A Walk In Outer Space At Space Museum
June 7, 2023
I've been yearning to explore the Space Museum since I learned about it, but my plan has always been compromised. One national holiday came, and I was too lazy to go to the countryside, so I visited Tsim Sha Tsui where the Space Museum is located. Children aren't just those who like visiting this place, but even adults as well.
Perhaps, you've seen this architecture before in one of my blogs taken in Tsim Sha Tsui. It is one of the most notable attractions because it resembles an egg whose half-part seems buried in the ground. This building is the popular Space Museum located near the TST waterfront next to the HK Museum Of Art which I featured in my travel blog before.
Sometimes, the back part of the architecture is painted with cute figures like this dinosaur. This was taken last Chinese New Year 2022.
If you are interested in space science and astronomy, then this museum is definitely the best place to explore space. And you'll be surprised if I say that, it only takes HK$10 or US$1.28 to explore the Space Museum! That is so worth it which will take you to the Cosmos and Space Exploration halls of the museum.
There are two ways to get tickets, either you buy them over the counter located near the entrance outside, or at the machines inside. However, this area usually has long lines compared to the ticket booth outside.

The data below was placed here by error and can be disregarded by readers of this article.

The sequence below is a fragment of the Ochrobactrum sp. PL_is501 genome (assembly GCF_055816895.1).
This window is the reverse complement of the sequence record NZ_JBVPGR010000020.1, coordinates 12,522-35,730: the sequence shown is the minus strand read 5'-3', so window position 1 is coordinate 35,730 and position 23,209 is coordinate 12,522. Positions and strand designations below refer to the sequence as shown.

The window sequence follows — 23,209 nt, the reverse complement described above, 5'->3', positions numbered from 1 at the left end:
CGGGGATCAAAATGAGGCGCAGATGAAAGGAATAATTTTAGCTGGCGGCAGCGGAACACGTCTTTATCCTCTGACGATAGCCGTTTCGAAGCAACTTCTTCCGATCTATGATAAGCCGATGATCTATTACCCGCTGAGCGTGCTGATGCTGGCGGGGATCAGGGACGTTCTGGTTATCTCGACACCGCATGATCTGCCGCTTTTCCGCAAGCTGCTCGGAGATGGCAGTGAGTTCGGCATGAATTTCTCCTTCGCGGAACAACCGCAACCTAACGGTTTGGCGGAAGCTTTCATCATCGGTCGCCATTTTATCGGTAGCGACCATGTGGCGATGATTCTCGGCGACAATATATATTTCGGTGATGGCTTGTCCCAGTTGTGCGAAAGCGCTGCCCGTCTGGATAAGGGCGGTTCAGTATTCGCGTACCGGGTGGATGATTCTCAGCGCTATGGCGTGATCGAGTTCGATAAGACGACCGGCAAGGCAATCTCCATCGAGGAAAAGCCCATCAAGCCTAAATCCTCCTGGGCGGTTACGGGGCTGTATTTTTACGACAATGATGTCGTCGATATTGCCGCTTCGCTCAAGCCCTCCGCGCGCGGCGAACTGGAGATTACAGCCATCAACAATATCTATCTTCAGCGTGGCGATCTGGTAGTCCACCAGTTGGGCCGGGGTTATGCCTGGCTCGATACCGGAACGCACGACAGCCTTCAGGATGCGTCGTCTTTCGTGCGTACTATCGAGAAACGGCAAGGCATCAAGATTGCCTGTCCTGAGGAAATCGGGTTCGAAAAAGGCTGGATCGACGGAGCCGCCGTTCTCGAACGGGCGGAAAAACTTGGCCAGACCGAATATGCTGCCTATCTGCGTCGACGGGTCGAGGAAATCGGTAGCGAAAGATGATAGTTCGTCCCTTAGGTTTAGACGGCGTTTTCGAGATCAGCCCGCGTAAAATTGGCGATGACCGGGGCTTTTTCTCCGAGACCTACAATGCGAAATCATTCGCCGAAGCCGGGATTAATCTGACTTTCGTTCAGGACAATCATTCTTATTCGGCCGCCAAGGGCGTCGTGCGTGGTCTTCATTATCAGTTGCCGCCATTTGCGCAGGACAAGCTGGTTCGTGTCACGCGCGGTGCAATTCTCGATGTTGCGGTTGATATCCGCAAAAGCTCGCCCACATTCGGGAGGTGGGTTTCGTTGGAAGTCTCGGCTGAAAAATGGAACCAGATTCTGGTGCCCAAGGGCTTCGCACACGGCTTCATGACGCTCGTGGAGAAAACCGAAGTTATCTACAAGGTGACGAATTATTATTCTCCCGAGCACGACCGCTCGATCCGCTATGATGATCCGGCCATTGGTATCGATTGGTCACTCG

There are two Halls in this museum, one for Space Exploration and the Cosmos. A Space Theater is also located here but requires a different admission fee to watch the featured films which are more about Science.
I entered the Hall of Cosmos and the first thing I noticed when I got in was the number of kids. It was Labor Day when I explored the museum, so the crowd was expected. Schools usually make this a place to conduct school trips to allow kids to learn about and see exhibitions about astronomy and space science.
A seeming ball of fire is the first attraction upon entering the hall. By the look of it, you'll recognize what it is, of course, the center of our Solar System, the Sun. That kid looked fascinated as it glows like a real sun.
People do not only explore this museum for nothing. They will learn a lot as information is written on walls and at every exhibition site.
Welcome to Outer Space! I mean, the Hall of Cosmos which gives you a vibe as if you are in outer space. Suspended overhead are the complete main planets, including, of course, our dear mother Earth, which is so notable for its appearance.
The next part that caught my attention and the place I've been yearning to see was the Moon Galore. That's when I learned about other moons apart from our Moon on the Earth. These are the moons of different planets in the solar system.